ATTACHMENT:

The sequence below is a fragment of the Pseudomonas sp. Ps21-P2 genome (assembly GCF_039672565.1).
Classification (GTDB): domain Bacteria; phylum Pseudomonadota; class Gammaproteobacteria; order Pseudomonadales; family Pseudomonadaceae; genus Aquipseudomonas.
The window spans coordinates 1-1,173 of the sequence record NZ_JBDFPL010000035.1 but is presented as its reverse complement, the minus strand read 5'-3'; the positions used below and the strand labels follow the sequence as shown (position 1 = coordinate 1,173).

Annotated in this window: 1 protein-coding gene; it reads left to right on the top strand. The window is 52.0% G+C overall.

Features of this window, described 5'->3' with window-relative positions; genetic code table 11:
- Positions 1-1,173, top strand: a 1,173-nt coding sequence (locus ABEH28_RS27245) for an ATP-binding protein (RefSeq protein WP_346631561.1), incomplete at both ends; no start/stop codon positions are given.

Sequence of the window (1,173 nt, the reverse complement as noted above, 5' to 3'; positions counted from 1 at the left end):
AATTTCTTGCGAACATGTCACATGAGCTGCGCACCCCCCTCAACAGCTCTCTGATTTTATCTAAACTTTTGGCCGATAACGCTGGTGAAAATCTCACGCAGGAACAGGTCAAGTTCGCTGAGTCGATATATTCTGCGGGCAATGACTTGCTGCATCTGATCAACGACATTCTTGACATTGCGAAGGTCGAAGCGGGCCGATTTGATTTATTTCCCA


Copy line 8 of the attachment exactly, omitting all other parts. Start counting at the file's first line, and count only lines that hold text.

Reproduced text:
AATTTCTTGCGAACATGTCACATGAGCTGCGCACCCCCCTCAACAGCTCTCTGATTTTATCTAAACTTTTGGCCGATAACGCTGGTGAAAATCTCACGCAGGAACAGGTCAAGTTCGCTGAGTCGATATATTCTGCGGGCAATGACTTGCTGCATCTGATCAACGACATTCTTGACATTGCGAAGGTCGAAGCGGGCCGATTTGATTTATTTCCCA